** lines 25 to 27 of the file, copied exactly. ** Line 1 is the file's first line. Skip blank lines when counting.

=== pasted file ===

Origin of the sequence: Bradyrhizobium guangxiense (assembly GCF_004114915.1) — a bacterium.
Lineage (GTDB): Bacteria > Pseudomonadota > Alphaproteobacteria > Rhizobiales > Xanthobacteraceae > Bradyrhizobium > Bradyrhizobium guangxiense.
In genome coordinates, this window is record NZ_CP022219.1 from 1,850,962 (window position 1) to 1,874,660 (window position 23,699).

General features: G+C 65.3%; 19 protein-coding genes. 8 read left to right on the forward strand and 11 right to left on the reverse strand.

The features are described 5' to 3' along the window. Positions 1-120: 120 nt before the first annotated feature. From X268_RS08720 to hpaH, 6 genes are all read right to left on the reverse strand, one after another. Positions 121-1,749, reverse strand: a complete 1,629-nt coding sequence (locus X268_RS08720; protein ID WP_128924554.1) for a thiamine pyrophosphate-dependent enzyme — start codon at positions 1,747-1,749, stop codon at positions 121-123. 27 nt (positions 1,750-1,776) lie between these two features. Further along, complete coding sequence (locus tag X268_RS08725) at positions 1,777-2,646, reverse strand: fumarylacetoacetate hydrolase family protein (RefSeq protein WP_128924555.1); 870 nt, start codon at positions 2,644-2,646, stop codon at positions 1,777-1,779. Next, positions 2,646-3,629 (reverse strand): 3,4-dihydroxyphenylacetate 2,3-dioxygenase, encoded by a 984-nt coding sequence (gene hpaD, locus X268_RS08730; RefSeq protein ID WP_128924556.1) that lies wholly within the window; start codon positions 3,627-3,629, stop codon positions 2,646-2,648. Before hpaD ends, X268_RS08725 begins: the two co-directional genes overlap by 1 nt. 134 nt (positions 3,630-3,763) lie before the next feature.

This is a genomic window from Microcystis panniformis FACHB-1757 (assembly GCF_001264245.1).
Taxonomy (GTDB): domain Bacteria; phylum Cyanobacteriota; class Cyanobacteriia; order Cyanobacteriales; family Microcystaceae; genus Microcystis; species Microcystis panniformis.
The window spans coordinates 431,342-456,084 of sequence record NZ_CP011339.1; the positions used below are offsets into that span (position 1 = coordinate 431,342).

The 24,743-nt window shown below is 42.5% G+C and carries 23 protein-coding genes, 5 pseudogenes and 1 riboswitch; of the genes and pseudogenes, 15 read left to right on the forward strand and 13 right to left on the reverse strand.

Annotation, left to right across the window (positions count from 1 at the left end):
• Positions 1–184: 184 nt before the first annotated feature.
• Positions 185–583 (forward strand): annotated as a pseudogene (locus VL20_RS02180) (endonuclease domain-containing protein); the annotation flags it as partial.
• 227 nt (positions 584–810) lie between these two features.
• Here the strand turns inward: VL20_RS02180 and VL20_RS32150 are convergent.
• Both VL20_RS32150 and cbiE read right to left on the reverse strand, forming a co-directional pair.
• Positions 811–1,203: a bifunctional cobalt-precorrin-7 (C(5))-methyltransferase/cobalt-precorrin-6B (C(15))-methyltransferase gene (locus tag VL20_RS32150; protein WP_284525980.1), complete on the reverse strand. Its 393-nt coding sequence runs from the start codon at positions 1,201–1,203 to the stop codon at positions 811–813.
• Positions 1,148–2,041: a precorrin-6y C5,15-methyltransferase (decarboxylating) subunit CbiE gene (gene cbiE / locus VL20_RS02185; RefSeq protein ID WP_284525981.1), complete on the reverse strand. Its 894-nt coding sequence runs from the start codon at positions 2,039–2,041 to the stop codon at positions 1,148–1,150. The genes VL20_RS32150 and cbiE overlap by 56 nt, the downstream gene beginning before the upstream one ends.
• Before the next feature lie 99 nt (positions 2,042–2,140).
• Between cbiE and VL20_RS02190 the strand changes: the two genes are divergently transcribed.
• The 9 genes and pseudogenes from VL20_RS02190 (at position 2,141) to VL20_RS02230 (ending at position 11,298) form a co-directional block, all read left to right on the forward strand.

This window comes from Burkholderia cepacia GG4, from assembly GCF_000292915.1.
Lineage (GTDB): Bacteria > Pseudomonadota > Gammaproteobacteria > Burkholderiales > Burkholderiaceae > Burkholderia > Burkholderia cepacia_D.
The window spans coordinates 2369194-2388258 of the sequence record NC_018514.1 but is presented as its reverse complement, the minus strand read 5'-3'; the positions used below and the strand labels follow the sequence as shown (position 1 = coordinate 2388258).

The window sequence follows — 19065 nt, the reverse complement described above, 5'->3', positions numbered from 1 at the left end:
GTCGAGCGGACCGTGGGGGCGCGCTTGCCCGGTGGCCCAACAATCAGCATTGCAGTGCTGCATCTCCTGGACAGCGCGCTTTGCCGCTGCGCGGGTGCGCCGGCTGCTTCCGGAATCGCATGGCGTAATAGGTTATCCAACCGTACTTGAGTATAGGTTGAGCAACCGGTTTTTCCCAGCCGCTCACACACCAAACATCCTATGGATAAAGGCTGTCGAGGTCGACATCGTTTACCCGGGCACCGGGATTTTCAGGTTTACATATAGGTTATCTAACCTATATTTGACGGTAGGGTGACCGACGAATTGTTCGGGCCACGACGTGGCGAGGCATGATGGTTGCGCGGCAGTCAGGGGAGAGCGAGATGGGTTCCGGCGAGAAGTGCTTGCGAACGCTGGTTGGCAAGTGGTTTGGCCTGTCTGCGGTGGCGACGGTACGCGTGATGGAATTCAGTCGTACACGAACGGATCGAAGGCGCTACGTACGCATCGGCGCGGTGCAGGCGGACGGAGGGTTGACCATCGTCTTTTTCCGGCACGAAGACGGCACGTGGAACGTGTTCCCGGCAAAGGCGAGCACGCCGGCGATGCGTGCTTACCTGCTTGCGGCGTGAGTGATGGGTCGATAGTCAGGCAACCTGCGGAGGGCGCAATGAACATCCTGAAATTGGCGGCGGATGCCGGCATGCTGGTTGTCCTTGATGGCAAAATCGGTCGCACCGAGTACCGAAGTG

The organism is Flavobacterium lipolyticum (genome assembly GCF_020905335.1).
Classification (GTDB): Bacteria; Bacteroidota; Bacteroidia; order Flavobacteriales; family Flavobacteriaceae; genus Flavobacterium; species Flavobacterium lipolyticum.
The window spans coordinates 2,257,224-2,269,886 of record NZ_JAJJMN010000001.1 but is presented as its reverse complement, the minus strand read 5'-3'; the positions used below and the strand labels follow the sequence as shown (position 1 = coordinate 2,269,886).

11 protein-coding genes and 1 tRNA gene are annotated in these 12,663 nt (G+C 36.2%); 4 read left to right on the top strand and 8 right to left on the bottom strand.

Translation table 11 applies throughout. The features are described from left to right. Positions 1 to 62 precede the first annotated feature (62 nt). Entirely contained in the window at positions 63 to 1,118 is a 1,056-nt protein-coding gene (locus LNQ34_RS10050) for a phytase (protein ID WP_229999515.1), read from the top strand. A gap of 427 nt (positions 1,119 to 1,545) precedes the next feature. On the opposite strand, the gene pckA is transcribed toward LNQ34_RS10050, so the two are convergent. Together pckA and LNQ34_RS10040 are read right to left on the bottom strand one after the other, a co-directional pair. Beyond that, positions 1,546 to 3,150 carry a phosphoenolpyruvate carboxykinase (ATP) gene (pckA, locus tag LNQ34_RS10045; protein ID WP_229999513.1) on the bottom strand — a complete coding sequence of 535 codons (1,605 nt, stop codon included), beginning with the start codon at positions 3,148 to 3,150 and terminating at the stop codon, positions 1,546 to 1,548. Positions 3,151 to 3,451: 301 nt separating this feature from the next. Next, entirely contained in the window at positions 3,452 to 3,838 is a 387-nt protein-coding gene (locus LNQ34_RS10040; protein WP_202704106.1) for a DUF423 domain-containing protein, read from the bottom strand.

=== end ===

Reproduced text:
GTCGAGCGGACCGTGGGGGCGCGCTTGCCCGGTGGCCCAACAATCAGCATTGCAGTGCTGCATCTCCTGGACAGCGCGCTTTGCCGCTGCGCGGGTGCGCCGGCTGCTTCCGGAATCGCATGGCGTAATAGGTTATCCAACCGTACTTGAGTATAGGTTGAGCAACCGGTTTTTCCCAGCCGCTCACACACCAAACATCCTATGGATAAAGGCTGTCGAGGTCGACATCGTTTACCCGGGCACCGGGATTTTCAGGTTTACATATAGGTTATCTAACCTATATTTGACGGTAGGGTGACCGACGAATTGTTCGGGCCACGACGTGGCGAGGCATGATGGTTGCGCGGCAGTCAGGGGAGAGCGAGATGGGTTCCGGCGAGAAGTGCTTGCGAACGCTGGTTGGCAAGTGGTTTGGCCTGTCTGCGGTGGCGACGGTACGCGTGATGGAATTCAGTCGTACACGAACGGATCGAAGGCGCTACGTACGCATCGGCGCGGTGCAGGCGGACGGAGGGTTGACCATCGTCTTTTTCCGGCACGAAGACGGCACGTGGAACGTGTTCCCGGCAAAGGCGAGCACGCCGGCGATGCGTGCTTACCTGCTTGCGGCGTGAGTGATGGGTCGATAGTCAGGCAACCTGCGGAGGGCGCAATGAACATCCTGAAATTGGCGGCGGATGCCGGCATGCTGGTTGTCCTTGATGGCAAAATCGGTCGCACCGAGTACCGAAGTG

The organism is Flavobacterium lipolyticum (genome assembly GCF_020905335.1).
Classification (GTDB): Bacteria; Bacteroidota; Bacteroidia; order Flavobacteriales; family Flavobacteriaceae; genus Flavobacterium; species Flavobacterium lipolyticum.